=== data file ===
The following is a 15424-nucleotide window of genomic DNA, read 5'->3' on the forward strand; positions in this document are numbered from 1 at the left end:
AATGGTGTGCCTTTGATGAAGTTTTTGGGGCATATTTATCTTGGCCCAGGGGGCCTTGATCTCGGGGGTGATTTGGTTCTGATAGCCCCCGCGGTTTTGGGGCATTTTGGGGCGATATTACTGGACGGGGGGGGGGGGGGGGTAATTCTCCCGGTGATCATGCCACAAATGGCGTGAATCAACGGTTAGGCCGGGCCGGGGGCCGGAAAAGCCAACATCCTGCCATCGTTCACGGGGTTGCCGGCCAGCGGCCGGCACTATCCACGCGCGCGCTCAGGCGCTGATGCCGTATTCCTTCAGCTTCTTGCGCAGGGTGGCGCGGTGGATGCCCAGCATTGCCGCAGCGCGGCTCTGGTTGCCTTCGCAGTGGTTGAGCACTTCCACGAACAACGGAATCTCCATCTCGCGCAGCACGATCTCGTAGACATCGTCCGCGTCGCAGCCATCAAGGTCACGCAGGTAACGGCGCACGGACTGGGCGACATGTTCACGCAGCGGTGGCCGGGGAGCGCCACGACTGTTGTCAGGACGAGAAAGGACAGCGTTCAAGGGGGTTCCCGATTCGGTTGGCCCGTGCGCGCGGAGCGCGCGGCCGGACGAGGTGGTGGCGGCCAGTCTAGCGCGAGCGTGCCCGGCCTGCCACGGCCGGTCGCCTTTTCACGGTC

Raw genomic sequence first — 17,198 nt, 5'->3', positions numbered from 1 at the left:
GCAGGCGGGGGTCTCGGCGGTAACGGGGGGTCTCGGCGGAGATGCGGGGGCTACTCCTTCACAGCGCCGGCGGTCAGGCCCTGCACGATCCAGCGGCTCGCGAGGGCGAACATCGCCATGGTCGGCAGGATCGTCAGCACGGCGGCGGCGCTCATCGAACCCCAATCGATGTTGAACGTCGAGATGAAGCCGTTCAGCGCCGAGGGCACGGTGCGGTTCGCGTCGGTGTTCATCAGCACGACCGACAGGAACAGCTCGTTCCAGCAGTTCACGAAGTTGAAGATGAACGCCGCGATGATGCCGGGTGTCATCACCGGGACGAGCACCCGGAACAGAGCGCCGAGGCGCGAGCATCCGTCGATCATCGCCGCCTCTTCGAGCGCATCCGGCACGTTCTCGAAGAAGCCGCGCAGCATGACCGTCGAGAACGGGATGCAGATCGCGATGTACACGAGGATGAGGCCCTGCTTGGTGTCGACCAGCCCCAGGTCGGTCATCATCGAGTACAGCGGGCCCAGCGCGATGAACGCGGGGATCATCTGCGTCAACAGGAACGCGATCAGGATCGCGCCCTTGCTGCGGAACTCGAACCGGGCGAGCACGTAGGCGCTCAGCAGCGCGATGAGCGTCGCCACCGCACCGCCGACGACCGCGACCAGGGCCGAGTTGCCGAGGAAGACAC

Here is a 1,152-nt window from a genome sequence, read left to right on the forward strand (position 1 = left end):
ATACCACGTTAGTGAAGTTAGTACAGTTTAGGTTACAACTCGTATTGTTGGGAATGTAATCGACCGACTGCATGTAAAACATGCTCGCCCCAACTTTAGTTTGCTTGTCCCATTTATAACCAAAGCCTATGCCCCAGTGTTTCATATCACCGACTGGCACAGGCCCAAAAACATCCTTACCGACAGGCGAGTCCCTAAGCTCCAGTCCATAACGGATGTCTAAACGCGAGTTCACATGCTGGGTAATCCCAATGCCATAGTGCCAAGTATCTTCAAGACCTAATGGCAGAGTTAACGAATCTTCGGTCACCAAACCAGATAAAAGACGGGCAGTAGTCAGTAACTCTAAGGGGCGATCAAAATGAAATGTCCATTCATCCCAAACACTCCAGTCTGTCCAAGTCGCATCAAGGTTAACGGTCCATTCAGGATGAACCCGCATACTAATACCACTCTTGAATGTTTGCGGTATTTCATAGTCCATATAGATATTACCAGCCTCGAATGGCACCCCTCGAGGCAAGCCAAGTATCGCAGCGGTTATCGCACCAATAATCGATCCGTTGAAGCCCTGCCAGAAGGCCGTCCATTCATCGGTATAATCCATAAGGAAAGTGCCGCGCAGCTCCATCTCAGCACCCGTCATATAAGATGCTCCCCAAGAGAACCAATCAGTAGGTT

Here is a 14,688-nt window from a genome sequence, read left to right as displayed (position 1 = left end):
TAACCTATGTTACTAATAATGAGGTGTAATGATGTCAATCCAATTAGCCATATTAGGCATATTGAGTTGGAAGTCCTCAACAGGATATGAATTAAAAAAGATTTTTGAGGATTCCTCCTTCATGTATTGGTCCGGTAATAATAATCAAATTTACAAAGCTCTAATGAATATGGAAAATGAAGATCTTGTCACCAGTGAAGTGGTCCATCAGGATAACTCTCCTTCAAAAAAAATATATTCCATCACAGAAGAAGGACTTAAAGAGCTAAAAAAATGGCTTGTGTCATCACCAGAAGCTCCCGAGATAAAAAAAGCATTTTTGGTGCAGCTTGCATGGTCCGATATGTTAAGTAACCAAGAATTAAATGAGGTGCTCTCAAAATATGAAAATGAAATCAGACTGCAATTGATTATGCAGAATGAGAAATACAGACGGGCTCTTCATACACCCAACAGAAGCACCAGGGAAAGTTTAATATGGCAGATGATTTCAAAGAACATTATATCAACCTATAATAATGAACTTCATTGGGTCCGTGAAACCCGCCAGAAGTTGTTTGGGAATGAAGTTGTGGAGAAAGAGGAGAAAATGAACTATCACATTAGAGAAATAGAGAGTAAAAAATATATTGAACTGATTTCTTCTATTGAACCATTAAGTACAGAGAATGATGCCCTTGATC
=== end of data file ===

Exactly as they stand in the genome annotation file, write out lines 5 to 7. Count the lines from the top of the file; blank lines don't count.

Here is a 1,152-nt window from a genome sequence, read left to right on the forward strand (position 1 = left end):
ATACCACGTTAGTGAAGTTAGTACAGTTTAGGTTACAACTCGTATTGTTGGGAATGTAATCGACCGACTGCATGTAAAACATGCTCGCCCCAACTTTAGTTTGCTTGTCCCATTTATAACCAAAGCCTATGCCCCAGTGTTTCATATCACCGACTGGCACAGGCCCAAAAACATCCTTACCGACAGGCGAGTCCCTAAGCTCCAGTCCATAACGGATGTCTAAACGCGAGTTCACATGCTGGGTAATCCCAATGCCATAGTGCCAAGTATCTTCAAGACCTAATGGCAGAGTTAACGAATCTTCGGTCACCAAACCAGATAAAAGACGGGCAGTAGTCAGTAACTCTAAGGGGCGATCAAAATGAAATGTCCATTCATCCCAAACACTCCAGTCTGTCCAAGTCGCATCAAGGTTAACGGTCCATTCAGGATGAACCCGCATACTAATACCACTCTTGAATGTTTGCGGTATTTCATAGTCCATATAGATATTACCAGCCTCGAATGGCACCCCTCGAGGCAAGCCAAGTATCGCAGCGGTTATCGCACCAATAATCGATCCGTTGAAGCCCTGCCAGAAGGCCGTCCATTCATCGGTATAATCCATAAGGAAAGTGCCGCGCAGCTCCATCTCAGCACCCGTCATATAAGATGCTCCCCAAGAGAACCAATCAGTAGGTT

Here is a 14,688-nt window from a genome sequence, read left to right as displayed (position 1 = left end):